The writer is a former Ambassador to Japan and Egypt and Secretary to the Government

On Bangladesh Cricket

Published in The Independent
Saturday, March 12th, 2011

It was not just the Bangladesh cricketers who disappointed us by their performance against the West Indies last week. The spectators were worse. The same crowd that ran behind the Bangladesh Team’s bus from Mirpur Stadium to the Hotel for wining a match against Ireland was on a rampage when Bangladesh lost to the West Indies. TV footages showed Dhaka University students taking down Bangladesh flags and advertisements related to the World Cup inside DU campus, the same students who were cheering late into the night after the Irish victory. Hence we cannot even say that the uncivilized behaviour was carried out by illiterate people.

The incident of throwing stones at the West Indian team’s bus was disgusting. Chris Gayle used choice words to abuse Bangladesh. From his bus, he went on Twitter and the news was instantly caught by news media around the world, denting Bangladesh’s fragile image abroad. A police official said later that the stones were meant for the Bangladesh team and landed in the West Indian bus by mistake. Chris Gayle did not show much sensitivity because he damaged a country’s image for faults of perhaps a handful of people.

The nation was shocked and disappointed because of build up in the media that was largely exaggerated on the issue of the ability of the Bangladesh team. The worst part of what should be for Bangladesh cricket termed as Black Friday was the attack on the house of the parents of the Bangladesh captain. It was utterly despicable to see how we can so easily fall to such utter depths of uncivilized behavior.

I am sure that those who are in charge of cricket in Bangladesh will use this defeat to good purpose by examining what went wrong. Cricket is a game of glorious uncertainties. Those uncertainties would have been acceptable if the fate of our team had been due to some exceptional bowling by the West Indians. That was hardly the case for when Junaid Siddiqui batted; he scored those 25 runs so fluently that his innings put in contrast the ridiculous ways in which his team mates were bowled out. The pitch was tailored to suit Bangladesh’s batting and bowling. It was a slow pitch that meant the West Indians’ fast bowlers were not expected to get much assistance from it. The team batted as if they were out to score 400 and even when the ship had sunk, it was incredible to see how Mohammed Ashraful was smiling at the crease as if he was out there for fun!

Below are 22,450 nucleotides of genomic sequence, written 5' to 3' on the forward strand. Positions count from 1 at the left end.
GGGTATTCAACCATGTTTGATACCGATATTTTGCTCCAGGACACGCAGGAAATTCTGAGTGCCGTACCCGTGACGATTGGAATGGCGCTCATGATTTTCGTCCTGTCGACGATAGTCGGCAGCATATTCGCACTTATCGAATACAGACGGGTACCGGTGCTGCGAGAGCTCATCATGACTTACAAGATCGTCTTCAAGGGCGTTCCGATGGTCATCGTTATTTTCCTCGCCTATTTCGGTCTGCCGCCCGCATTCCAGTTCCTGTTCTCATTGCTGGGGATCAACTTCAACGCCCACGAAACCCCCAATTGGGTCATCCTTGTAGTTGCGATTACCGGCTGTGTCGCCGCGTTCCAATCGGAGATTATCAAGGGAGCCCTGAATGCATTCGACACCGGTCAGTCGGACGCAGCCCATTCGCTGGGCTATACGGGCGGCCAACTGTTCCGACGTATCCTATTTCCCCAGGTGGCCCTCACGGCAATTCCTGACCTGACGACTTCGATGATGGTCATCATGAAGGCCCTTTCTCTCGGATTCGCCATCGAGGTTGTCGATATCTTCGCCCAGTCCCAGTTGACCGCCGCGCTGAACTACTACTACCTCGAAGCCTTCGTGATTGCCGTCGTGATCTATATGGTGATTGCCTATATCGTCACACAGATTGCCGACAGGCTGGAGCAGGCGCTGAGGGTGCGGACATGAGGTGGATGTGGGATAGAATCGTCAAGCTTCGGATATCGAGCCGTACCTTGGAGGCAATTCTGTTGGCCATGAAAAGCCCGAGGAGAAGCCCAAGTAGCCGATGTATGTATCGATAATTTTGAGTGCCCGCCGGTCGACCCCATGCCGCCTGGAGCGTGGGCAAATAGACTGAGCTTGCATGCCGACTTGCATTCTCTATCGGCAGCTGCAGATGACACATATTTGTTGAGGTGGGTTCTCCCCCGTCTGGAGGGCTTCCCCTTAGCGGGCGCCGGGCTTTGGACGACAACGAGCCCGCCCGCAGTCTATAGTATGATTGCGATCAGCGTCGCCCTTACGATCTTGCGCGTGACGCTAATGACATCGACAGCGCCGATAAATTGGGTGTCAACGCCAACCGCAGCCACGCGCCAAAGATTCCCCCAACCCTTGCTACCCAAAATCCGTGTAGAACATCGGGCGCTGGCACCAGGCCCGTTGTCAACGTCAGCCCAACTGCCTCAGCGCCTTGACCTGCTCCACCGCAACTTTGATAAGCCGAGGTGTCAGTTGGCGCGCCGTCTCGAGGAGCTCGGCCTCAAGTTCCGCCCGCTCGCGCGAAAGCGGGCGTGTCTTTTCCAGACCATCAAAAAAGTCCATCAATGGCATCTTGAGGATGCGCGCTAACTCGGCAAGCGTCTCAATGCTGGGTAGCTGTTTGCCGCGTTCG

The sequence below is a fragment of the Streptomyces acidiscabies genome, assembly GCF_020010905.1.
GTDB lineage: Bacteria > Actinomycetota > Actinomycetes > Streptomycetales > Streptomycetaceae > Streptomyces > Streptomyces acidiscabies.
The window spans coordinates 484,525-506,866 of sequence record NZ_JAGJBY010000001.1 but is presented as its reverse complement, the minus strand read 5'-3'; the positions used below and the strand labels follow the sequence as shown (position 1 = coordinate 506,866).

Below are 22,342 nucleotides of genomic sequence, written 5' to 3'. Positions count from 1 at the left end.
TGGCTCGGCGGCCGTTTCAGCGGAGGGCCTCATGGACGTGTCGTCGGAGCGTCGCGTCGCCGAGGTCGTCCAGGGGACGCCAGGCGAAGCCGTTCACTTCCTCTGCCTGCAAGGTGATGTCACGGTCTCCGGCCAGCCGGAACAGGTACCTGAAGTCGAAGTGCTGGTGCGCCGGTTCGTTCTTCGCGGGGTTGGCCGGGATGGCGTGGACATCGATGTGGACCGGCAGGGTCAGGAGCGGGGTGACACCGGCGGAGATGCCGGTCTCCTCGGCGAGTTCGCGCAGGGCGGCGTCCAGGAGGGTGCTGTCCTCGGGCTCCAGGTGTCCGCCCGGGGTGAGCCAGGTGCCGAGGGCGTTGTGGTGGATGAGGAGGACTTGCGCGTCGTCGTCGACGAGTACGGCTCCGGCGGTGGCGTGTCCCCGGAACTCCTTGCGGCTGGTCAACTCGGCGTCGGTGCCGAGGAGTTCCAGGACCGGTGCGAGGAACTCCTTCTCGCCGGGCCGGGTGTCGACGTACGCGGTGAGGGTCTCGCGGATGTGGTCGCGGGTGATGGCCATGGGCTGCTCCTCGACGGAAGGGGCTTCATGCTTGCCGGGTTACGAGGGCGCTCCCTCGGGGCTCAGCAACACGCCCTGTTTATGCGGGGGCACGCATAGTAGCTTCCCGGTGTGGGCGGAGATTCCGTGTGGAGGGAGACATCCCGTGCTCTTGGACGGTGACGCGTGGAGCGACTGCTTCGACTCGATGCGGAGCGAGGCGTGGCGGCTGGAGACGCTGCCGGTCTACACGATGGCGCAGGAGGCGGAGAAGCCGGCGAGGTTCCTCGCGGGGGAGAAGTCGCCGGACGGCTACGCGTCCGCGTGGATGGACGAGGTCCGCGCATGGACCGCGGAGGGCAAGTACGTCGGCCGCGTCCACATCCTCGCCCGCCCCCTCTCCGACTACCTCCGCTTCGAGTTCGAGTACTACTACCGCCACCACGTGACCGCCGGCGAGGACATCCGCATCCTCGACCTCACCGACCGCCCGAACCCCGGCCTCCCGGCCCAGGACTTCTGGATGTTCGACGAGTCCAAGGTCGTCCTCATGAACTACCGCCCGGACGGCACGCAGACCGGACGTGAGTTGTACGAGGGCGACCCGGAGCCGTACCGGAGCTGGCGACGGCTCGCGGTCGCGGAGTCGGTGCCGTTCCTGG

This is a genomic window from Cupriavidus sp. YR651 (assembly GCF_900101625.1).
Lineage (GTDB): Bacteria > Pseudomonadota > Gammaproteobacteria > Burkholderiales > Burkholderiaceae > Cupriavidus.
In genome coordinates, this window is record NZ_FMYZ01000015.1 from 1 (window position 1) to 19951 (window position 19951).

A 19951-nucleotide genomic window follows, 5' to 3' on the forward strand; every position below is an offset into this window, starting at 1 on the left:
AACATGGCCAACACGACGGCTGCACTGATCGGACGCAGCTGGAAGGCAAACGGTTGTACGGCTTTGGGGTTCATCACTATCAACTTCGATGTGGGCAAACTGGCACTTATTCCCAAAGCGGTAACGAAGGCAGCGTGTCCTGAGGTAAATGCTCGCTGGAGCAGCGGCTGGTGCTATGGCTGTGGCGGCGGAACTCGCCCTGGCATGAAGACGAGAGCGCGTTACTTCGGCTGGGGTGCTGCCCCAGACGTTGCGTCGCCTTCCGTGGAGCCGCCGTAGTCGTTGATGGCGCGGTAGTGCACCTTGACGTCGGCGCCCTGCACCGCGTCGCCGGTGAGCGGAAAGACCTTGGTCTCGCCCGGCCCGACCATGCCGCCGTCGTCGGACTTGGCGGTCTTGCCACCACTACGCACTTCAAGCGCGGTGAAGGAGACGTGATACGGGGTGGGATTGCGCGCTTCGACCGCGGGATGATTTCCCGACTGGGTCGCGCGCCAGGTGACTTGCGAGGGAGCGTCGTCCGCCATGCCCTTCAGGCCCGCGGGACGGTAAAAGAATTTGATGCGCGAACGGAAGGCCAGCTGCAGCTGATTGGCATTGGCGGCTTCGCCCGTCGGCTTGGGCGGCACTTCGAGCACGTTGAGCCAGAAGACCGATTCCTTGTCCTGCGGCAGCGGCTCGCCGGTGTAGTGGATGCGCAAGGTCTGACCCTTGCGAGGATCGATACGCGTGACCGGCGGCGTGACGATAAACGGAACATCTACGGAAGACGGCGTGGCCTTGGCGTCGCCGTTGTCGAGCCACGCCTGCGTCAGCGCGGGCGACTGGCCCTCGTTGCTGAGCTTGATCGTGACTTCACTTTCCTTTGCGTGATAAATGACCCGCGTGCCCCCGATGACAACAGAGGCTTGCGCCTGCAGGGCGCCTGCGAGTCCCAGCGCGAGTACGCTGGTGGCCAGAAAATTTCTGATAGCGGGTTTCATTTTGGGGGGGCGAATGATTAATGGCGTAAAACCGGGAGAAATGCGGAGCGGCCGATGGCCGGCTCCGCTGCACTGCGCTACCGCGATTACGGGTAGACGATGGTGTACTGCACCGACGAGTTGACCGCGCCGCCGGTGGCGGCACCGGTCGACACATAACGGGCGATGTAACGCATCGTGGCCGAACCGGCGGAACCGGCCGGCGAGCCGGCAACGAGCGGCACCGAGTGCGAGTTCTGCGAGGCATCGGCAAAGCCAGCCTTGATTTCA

For those who understands cricket, the defeat was shocking because this time around, Bangladesh is not being considered as a minnow. Cricket commentators who in the past were dismissing Bangladesh rather insultingly are now accepting that on its day, Bangladesh can beat any of the teams playing in this year’s World Cup. However, this notwithstanding, we overlooked the fact that our expectations on cricket have been based on series victories in limited over’s cricket against West Indies, New Zealand and Zimbabwe and one time wins over Australia and India. In exaggerating the value of these victories, we failed to consider that we beat a West Indian team that was utterly depleted of its best players and we “white washed” a New Zealand team on home ground at a time when New Zealand is having a lean spell. Zimbabwe is today a minnow by its own acknowledgement and choice.

Our victories against Australia and India for which we have congratulated ourselves profusely have come after we have been losing to them monotonously. What could have been very well considered as a flash in the pan was instead taken by our media and our people who watch cricket as climbing the Everest. Suddenly, we became a self-acclaimed world cricketing power. Before the start of the Bangladesh-India game, due to the build up in the media and among the people, many genuinely expected Bangladesh to beat India.

The expectations were nevertheless built around certain facts. First we have in at least two of our players, Tamim Iqbal and Saqib al Hasan, class performers. Second, when the Bangladesh team plays, they show at certain stages of games, talent that inspires those watching to believe that this team would be able to beat anyone not just one time but repeatedly. However, we chose to build our expectations to become world beaters based on just these two players who themselves, despite their immense talents, have a lot to learn. More importantly, when they fail, the team crumbles like a pack of cards.